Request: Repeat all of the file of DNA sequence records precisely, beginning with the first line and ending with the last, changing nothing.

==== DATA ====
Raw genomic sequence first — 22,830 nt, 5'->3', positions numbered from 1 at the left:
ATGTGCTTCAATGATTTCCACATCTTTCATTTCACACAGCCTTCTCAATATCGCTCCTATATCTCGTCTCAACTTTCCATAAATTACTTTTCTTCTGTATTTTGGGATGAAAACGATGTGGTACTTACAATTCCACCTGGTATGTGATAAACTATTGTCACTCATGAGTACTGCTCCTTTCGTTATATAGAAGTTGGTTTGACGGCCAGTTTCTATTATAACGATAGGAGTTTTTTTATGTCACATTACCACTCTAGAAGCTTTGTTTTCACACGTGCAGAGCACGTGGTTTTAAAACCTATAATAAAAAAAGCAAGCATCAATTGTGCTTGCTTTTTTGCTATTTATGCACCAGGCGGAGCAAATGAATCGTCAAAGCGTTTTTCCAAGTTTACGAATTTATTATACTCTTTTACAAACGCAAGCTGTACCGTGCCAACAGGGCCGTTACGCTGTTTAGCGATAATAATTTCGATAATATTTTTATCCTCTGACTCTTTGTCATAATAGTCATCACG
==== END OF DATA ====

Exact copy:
Raw genomic sequence first — 22,830 nt, 5'->3', positions numbered from 1 at the left:
ATGTGCTTCAATGATTTCCACATCTTTCATTTCACACAGCCTTCTCAATATCGCTCCTATATCTCGTCTCAACTTTCCATAAATTACTTTTCTTCTGTATTTTGGGATGAAAACGATGTGGTACTTACAATTCCACCTGGTATGTGATAAACTATTGTCACTCATGAGTACTGCTCCTTTCGTTATATAGAAGTTGGTTTGACGGCCAGTTTCTATTATAACGATAGGAGTTTTTTTATGTCACATTACCACTCTAGAAGCTTTGTTTTCACACGTGCAGAGCACGTGGTTTTAAAACCTATAATAAAAAAAGCAAGCATCAATTGTGCTTGCTTTTTTGCTATTTATGCACCAGGCGGAGCAAATGAATCGTCAAAGCGTTTTTCCAAGTTTACGAATTTATTATACTCTTTTACAAACGCAAGCTGTACCGTGCCAACAGGGCCGTTACGCTGTTTAGCGATAATAATTTCGATAATATTTTTATCCTCTGACTCTTTGTCATAATAGTCATCACG